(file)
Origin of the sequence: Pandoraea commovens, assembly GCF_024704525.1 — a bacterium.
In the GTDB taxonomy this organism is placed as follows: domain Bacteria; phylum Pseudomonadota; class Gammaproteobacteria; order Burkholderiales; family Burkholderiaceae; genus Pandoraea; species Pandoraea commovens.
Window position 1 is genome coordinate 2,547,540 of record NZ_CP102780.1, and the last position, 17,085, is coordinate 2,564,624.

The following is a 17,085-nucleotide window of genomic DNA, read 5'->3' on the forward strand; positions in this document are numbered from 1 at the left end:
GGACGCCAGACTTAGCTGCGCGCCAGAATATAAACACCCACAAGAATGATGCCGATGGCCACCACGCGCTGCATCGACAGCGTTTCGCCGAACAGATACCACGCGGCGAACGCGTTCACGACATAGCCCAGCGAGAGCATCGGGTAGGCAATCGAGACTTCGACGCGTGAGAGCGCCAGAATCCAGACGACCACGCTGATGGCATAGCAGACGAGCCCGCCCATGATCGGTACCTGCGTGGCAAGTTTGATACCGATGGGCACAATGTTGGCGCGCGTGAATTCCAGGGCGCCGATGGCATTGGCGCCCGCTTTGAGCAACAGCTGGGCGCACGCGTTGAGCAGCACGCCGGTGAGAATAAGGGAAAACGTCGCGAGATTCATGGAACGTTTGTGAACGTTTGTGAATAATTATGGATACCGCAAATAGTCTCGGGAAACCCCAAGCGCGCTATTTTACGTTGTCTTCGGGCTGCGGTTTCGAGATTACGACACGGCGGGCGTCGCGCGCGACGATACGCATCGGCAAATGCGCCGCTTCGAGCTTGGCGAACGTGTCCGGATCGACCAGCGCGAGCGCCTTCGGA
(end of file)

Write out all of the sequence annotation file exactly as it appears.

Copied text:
Origin of the sequence: Pandoraea commovens, assembly GCF_024704525.1 — a bacterium.
In the GTDB taxonomy this organism is placed as follows: domain Bacteria; phylum Pseudomonadota; class Gammaproteobacteria; order Burkholderiales; family Burkholderiaceae; genus Pandoraea; species Pandoraea commovens.
Window position 1 is genome coordinate 2,547,540 of record NZ_CP102780.1, and the last position, 17,085, is coordinate 2,564,624.

The following is a 17,085-nucleotide window of genomic DNA, read 5'->3' on the forward strand; positions in this document are numbered from 1 at the left end:
GGACGCCAGACTTAGCTGCGCGCCAGAATATAAACACCCACAAGAATGATGCCGATGGCCACCACGCGCTGCATCGACAGCGTTTCGCCGAACAGATACCACGCGGCGAACGCGTTCACGACATAGCCCAGCGAGAGCATCGGGTAGGCAATCGAGACTTCGACGCGTGAGAGCGCCAGAATCCAGACGACCACGCTGATGGCATAGCAGACGAGCCCGCCCATGATCGGTACCTGCGTGGCAAGTTTGATACCGATGGGCACAATGTTGGCGCGCGTGAATTCCAGGGCGCCGATGGCATTGGCGCCCGCTTTGAGCAACAGCTGGGCGCACGCGTTGAGCAGCACGCCGGTGAGAATAAGGGAAAACGTCGCGAGATTCATGGAACGTTTGTGAACGTTTGTGAATAATTATGGATACCGCAAATAGTCTCGGGAAACCCCAAGCGCGCTATTTTACGTTGTCTTCGGGCTGCGGTTTCGAGATTACGACACGGCGGGCGTCGCGCGCGACGATACGCATCGGCAAATGCGCCGCTTCGAGCTTGGCGAACGTGTCCGGATCGACCAGCGCGAGCGCCTTCGGA